Llewelyn was the eldest son and second child of Lewis Weston
Dillwyn and his wife Mary (née Adams, the illegitimate daughter
of Colonel John Llewelyn). Lewis Weston Dillwyn managed
the family-owned Cambrian pottery in Swansea, was an MP
for Glamorgan from 1832 - 1837, Mayor of Swansea in 1839,
a magistrate, a distinguished botanist and a founder member
of the Royal Institution of South Wales.
His son John inherited
two estates from his maternal grandfather (Ynysygerwyn
in the Neath Valley and Penllergare, four miles north
of Swansea) and, on coming of age, and according to
instructions in the Colonel’s will, added the name
of Llewelyn to his own. He married Emma Thomasina
Talbot, the youngest daughter of Thomas Mansel Talbot
and Lady Mary Lucy (née Strangeways) of Margam and
Penrice. Significantly, Emma was first cousin to the
pioneer photographer Henry Fox Talbot. The newly-weds
set up home at Penllergare. During the honeymoon and
early days of the marriage, the house underwent considerable
alteration and refurbishment and there was much improvement,
in design and layout, to the gardens and surrounding
John and Emma eventually
had seven children, six of whom survived into adulthood.
The eldest was a daughter Thereza (1834 - 1926), their
son and heir was John Talbot (1836 - 1927) known during
his young life as ‘Johnny’, then followed Emma Charlotte
(1837 - 1928), William (1838 - 1866) called ‘Willy’
by the family, Sybella (1842) who died in infancy,
Elinor (1844 - 1887) and Lucy (1846 - 1920).
Although John Dillwyn
Llewelyn was a man of independent means, his interests
and preoccupations were eclectic. He became actively
involved with local affairs. He qualified as a magistrate
and was made High Sheriff of the County of Glamorgan.
He was a noted philanthropist, giving both time and
money to many good causes, sitting on committees and
acting as benefactor to local schools and hospitals.
For his employees who were not accommodated on the
estate he had cottages built, (reputedly designed
by Emma) near to his newly endowed chapel of ease,
later to become St David’s parish church, at Cors
Einon. This hamlet surrounding the Old Inn on the
crossways eventually became the village of Penllergaer.
With his brother Lewis and brother-in-law Matthew
Moggridge, in 1843 he became an active participant
in aiding Captain Napier and the police to quell a
local Rebecca Riot at the Pontardulais toll gate.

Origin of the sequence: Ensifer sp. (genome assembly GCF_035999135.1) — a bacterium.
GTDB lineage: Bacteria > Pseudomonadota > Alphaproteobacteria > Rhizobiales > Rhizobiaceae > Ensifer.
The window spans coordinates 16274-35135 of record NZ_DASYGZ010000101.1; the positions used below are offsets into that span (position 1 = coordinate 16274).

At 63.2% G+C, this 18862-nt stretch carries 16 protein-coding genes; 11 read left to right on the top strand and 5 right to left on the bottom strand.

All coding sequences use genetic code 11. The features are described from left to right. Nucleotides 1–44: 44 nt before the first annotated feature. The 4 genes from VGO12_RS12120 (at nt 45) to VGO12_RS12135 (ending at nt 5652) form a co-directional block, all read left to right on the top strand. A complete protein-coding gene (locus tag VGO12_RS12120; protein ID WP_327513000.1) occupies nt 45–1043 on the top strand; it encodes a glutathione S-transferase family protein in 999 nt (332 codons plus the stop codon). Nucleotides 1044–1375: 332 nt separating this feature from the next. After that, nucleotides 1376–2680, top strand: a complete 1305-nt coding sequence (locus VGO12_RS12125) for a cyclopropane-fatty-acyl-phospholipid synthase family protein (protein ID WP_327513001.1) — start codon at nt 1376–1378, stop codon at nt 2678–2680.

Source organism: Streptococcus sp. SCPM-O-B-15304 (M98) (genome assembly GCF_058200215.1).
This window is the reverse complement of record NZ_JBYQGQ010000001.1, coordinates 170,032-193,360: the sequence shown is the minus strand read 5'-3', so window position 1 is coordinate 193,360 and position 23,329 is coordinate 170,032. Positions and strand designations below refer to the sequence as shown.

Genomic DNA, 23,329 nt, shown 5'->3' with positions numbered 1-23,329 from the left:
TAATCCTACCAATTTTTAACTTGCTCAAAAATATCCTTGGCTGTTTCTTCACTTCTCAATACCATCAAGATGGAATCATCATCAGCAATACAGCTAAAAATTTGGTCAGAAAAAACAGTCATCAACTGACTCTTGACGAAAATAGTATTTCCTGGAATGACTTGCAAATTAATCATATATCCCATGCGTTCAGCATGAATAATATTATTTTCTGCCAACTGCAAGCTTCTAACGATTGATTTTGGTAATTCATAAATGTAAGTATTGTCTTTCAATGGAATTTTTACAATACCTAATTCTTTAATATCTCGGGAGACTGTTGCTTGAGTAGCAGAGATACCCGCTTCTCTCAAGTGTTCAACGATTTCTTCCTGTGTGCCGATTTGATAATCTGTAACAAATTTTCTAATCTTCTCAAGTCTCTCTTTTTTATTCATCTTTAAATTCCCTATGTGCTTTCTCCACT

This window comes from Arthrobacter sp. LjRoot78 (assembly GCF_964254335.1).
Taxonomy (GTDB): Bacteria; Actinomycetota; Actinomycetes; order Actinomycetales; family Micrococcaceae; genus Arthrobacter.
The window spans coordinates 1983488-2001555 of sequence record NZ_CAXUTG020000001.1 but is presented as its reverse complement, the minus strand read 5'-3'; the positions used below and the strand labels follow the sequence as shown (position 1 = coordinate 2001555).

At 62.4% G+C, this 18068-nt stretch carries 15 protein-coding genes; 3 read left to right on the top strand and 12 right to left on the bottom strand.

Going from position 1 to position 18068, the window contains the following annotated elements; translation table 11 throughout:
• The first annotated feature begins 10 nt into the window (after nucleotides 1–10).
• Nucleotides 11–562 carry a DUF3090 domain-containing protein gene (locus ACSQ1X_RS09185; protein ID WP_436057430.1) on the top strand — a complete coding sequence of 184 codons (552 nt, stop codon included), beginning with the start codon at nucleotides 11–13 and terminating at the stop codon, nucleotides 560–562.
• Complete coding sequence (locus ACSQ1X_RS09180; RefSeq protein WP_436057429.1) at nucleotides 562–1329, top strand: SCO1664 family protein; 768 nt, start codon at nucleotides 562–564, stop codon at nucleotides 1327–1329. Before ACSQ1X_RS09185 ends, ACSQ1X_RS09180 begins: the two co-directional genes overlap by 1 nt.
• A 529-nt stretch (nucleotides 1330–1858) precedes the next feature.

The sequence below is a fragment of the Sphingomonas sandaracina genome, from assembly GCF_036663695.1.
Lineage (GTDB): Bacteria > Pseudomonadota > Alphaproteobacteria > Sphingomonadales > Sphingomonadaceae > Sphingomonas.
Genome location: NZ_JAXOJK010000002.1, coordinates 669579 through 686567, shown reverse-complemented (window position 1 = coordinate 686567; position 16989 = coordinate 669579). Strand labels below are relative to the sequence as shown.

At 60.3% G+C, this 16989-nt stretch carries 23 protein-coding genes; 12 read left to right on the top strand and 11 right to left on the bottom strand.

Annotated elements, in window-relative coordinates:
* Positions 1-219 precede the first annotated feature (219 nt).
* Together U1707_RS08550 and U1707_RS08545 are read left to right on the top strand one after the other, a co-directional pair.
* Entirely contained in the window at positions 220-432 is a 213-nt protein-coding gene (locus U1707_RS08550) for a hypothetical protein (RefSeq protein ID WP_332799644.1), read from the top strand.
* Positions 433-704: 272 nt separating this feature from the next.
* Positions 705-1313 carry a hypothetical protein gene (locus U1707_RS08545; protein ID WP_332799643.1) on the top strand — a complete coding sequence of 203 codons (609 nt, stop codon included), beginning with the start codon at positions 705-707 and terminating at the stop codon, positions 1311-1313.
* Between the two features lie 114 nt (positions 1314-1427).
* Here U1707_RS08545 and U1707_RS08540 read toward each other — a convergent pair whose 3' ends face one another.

Also, after threats of a French invasion
in the mid 19th century John supported and trained his own
militia, the 5th Company Glamorgan Rifle Volunteers (founded
12th October 1859) until they were disbanded some 14 years
later. He also gave a 42 acre holding known as Knapp Llwyd
(now called Parc Llewelyn near Morriston) to the local people
as a public park.
John Dillwyn Llewelyn
was a committed family man who, though not a prolific
diarist like his father, kept the occasional journal,
wrote accounts of local events, papers for the RISW,
and frequent letters to the family, particularly his
wife, when away from home. For his children he wrote
and illustrated stories, often of a chivalric nature
and set in fictitious but instantly recognisable local
places. Throughout his life he was intensely interested
in horticulture, botany and arboriculture and the
grounds of Penllergare became renowned for their innovative
landscape design in the then fashionable picturesque
style. He was particularly fond of orchids and had
a purpose built orchideous house, possibly the first
of its kind in the UK, erected in the walled gardens.
He was a gifted amateur
scientist and a member of the Royal Institution of
South Wales. When the British Association for the
Advancement of Science met in Swansea in 1848 he met
and entertained many of the leading scientists in
Britain at Penllergare. His interest in astronomy
led to the building of an equatorial observatory (the
second only in Wales) adjacent to the mansion. It
is perhaps as a photographer that John Dillwyn Llewelyn
is now best remembered. Inspired by Henry Fox Talbot,
he became enthusiastic, skilful and accomplished and
Penllergare was pivotal in providing an infinite variety
of subjects for his camera. His last years were plagued
by ill health. The asthma he suffered from for most
of his life grew worse. He and Emma went to live in
London, eventually buying Atherton Grange in Wimbledon
in 1879. It was here that Emma died in 1881 and John
survived her by only sixteen months, dying in 1882.
Both in turn were brought back to Wales and buried
in the churchyard at Penllergare.
John Talbot Dillwyn
Llewelyn (1836 - 1927) succeeded his father at Penllergare.
He was born at Sketty Hall where his parents were
staying while alterations were taking place at home.
He was educated at Eton and Christchurch, Oxford.
He married Caroline Julia Hicks Beach (the daughter
of Sir Michael Hicks Beach) and together they lived
at Ynysygerwn until his parents retired to London.
He proved to be a worthy successor to his father by
enhancing and consolidating the horticultural splendours
of the Penllergare gardens whose heyday coincided
with his being Vice-President of the Royal Horticultural
Society. He was a well-respected landowner and squire,
noted philanthropist, a politician (M.P. for Swansea
1895 - 1900) and keen sportsman. He was a founder
member and first chairman of Glamorgan Cricket Club
and was made a baronet in 1890.